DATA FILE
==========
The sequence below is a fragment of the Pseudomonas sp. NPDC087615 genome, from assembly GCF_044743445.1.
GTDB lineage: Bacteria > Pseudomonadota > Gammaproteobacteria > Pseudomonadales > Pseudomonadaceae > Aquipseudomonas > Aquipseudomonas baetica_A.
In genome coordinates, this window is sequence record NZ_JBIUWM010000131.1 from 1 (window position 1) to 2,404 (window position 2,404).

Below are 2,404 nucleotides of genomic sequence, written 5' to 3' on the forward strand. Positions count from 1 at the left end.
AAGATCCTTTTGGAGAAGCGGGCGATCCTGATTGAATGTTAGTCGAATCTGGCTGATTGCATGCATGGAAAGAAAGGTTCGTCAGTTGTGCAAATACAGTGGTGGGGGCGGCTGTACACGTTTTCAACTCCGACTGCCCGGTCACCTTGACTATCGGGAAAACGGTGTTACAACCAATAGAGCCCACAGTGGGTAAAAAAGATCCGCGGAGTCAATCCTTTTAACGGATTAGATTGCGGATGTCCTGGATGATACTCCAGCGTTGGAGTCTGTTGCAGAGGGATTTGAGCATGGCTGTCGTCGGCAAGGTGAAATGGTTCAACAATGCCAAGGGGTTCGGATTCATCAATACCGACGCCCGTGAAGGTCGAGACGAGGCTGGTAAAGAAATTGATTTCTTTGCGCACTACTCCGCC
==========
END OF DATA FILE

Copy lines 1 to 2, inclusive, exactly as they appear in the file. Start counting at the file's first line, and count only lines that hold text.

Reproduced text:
The sequence below is a fragment of the Pseudomonas sp. NPDC087615 genome, from assembly GCF_044743445.1.
GTDB lineage: Bacteria > Pseudomonadota > Gammaproteobacteria > Pseudomonadales > Pseudomonadaceae > Aquipseudomonas > Aquipseudomonas baetica_A.